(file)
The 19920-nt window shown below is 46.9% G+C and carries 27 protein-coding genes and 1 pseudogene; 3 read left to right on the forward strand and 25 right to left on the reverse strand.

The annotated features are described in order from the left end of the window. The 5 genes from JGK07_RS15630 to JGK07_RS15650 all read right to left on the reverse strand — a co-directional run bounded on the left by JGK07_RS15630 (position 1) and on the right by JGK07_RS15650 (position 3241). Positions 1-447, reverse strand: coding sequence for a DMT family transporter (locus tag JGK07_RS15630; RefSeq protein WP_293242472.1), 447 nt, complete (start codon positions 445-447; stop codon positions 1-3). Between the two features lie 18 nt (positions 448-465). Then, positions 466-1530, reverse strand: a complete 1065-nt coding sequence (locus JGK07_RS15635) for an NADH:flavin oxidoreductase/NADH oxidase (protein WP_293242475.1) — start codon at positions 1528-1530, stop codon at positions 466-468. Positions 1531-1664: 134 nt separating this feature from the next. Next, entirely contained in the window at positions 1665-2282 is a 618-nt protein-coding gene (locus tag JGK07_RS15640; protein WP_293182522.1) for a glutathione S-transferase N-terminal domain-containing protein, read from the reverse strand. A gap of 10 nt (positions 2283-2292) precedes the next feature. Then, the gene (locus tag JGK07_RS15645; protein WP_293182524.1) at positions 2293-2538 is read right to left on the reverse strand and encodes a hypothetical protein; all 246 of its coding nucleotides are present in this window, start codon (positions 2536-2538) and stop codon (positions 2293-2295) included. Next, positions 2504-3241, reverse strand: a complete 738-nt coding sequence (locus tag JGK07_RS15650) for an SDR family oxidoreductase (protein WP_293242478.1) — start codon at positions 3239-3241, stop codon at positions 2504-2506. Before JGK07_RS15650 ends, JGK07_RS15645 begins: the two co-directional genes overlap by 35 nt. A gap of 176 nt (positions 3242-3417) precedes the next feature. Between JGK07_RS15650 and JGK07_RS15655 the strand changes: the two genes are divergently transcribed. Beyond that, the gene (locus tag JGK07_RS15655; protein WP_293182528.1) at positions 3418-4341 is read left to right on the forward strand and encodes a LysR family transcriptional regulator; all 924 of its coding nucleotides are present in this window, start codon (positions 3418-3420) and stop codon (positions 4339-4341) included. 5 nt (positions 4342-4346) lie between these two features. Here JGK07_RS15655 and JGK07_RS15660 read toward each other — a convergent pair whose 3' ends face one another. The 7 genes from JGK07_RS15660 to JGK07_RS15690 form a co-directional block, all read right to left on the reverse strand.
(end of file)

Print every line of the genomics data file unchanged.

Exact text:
The 19920-nt window shown below is 46.9% G+C and carries 27 protein-coding genes and 1 pseudogene; 3 read left to right on the forward strand and 25 right to left on the reverse strand.

The annotated features are described in order from the left end of the window. The 5 genes from JGK07_RS15630 to JGK07_RS15650 all read right to left on the reverse strand — a co-directional run bounded on the left by JGK07_RS15630 (position 1) and on the right by JGK07_RS15650 (position 3241). Positions 1-447, reverse strand: coding sequence for a DMT family transporter (locus tag JGK07_RS15630; RefSeq protein WP_293242472.1), 447 nt, complete (start codon positions 445-447; stop codon positions 1-3). Between the two features lie 18 nt (positions 448-465). Then, positions 466-1530, reverse strand: a complete 1065-nt coding sequence (locus JGK07_RS15635) for an NADH:flavin oxidoreductase/NADH oxidase (protein WP_293242475.1) — start codon at positions 1528-1530, stop codon at positions 466-468. Positions 1531-1664: 134 nt separating this feature from the next. Next, entirely contained in the window at positions 1665-2282 is a 618-nt protein-coding gene (locus tag JGK07_RS15640; protein WP_293182522.1) for a glutathione S-transferase N-terminal domain-containing protein, read from the reverse strand. A gap of 10 nt (positions 2283-2292) precedes the next feature. Then, the gene (locus tag JGK07_RS15645; protein WP_293182524.1) at positions 2293-2538 is read right to left on the reverse strand and encodes a hypothetical protein; all 246 of its coding nucleotides are present in this window, start codon (positions 2536-2538) and stop codon (positions 2293-2295) included. Next, positions 2504-3241, reverse strand: a complete 738-nt coding sequence (locus tag JGK07_RS15650) for an SDR family oxidoreductase (protein WP_293242478.1) — start codon at positions 3239-3241, stop codon at positions 2504-2506. Before JGK07_RS15650 ends, JGK07_RS15645 begins: the two co-directional genes overlap by 35 nt. A gap of 176 nt (positions 3242-3417) precedes the next feature. Between JGK07_RS15650 and JGK07_RS15655 the strand changes: the two genes are divergently transcribed. Beyond that, the gene (locus tag JGK07_RS15655; protein WP_293182528.1) at positions 3418-4341 is read left to right on the forward strand and encodes a LysR family transcriptional regulator; all 924 of its coding nucleotides are present in this window, start codon (positions 3418-3420) and stop codon (positions 4339-4341) included. 5 nt (positions 4342-4346) lie between these two features. Here JGK07_RS15655 and JGK07_RS15660 read toward each other — a convergent pair whose 3' ends face one another. The 7 genes from JGK07_RS15660 to JGK07_RS15690 form a co-directional block, all read right to left on the reverse strand.